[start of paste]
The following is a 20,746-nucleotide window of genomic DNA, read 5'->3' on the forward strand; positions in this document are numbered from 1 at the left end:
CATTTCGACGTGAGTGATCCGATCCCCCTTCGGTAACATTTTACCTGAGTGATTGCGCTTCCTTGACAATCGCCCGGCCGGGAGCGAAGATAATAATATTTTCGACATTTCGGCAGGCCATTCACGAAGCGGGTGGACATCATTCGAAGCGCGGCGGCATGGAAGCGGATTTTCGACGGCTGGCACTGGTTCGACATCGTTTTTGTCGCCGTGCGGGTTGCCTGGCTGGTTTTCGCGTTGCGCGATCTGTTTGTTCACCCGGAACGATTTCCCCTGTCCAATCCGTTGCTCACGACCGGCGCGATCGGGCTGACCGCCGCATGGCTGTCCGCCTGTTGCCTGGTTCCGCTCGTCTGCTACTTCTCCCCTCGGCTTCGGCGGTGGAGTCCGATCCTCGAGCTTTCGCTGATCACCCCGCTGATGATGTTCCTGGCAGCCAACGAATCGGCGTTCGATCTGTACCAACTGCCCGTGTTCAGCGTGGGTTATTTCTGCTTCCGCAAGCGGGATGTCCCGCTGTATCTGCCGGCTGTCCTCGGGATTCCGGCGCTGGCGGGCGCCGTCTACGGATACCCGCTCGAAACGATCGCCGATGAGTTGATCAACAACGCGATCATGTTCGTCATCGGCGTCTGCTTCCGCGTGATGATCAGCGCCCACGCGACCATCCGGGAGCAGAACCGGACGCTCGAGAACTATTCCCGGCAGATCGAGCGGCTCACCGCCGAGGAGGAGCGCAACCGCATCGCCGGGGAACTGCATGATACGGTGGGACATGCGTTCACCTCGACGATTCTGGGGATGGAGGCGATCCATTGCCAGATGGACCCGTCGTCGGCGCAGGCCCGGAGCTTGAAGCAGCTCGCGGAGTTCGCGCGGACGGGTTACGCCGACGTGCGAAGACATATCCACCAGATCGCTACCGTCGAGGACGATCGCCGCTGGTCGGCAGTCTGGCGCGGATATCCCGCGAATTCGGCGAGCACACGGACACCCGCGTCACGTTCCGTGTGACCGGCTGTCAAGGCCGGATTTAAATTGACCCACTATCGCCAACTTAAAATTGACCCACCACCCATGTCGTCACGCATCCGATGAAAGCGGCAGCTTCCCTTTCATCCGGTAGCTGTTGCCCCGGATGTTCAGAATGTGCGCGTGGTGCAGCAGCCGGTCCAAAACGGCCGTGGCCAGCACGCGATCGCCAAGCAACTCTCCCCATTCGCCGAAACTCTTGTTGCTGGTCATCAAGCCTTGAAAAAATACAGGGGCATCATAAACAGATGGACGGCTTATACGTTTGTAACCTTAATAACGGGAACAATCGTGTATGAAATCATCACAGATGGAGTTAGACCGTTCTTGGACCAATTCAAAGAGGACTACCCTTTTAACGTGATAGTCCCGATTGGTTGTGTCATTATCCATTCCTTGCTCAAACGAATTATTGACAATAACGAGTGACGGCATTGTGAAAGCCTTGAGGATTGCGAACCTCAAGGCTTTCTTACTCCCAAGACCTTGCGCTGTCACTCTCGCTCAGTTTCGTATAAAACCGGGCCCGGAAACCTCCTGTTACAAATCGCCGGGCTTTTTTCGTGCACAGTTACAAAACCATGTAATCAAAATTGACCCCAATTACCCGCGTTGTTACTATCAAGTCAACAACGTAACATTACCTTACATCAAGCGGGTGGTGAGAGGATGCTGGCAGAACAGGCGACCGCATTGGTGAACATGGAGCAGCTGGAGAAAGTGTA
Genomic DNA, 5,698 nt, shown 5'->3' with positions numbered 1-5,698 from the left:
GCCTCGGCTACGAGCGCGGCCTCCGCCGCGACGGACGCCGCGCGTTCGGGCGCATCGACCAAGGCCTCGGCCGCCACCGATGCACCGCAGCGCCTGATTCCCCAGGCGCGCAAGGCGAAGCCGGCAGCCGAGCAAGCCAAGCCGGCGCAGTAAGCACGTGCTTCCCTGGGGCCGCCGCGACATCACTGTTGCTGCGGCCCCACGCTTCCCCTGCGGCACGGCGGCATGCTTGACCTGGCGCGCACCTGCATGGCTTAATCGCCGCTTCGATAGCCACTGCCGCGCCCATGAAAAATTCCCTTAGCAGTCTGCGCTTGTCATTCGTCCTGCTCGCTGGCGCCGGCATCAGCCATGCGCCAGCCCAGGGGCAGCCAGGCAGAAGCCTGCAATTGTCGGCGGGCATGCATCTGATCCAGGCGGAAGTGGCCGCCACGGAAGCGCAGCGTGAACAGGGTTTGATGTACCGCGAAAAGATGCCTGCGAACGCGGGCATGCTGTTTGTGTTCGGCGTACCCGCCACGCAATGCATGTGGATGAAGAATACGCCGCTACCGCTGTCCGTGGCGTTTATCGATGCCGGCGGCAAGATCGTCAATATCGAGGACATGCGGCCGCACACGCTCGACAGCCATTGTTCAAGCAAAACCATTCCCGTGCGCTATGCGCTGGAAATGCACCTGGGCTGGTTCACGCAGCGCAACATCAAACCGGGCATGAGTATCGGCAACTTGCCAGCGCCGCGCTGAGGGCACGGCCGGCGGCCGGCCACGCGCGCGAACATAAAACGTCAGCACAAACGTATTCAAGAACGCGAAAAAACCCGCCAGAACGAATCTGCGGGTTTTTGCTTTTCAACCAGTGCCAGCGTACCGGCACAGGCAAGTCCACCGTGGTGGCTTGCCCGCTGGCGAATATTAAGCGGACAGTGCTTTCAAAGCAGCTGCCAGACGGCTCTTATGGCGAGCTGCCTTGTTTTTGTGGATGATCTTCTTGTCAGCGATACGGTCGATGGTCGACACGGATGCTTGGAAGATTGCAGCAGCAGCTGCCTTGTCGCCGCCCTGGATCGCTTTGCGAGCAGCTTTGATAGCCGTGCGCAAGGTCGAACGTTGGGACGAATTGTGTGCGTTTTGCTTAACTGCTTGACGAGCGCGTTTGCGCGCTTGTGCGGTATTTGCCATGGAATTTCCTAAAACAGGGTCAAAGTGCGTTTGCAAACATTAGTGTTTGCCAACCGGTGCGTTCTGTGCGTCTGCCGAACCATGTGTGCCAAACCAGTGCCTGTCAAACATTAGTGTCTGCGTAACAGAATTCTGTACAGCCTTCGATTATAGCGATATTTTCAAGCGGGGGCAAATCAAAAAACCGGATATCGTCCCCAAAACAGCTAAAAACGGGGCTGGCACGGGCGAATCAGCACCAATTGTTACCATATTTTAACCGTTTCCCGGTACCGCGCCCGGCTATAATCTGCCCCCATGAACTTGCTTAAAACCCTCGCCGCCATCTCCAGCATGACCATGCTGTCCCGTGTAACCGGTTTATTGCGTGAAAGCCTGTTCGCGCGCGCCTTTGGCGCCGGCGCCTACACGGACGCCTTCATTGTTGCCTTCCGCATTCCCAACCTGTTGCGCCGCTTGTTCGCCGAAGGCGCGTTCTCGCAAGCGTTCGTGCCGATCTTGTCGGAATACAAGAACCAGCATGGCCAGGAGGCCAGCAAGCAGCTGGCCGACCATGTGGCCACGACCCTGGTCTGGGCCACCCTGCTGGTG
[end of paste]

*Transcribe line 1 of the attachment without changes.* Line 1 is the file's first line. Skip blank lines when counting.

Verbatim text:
The following is a 20,746-nucleotide window of genomic DNA, read 5'->3' on the forward strand; positions in this document are numbered from 1 at the left end: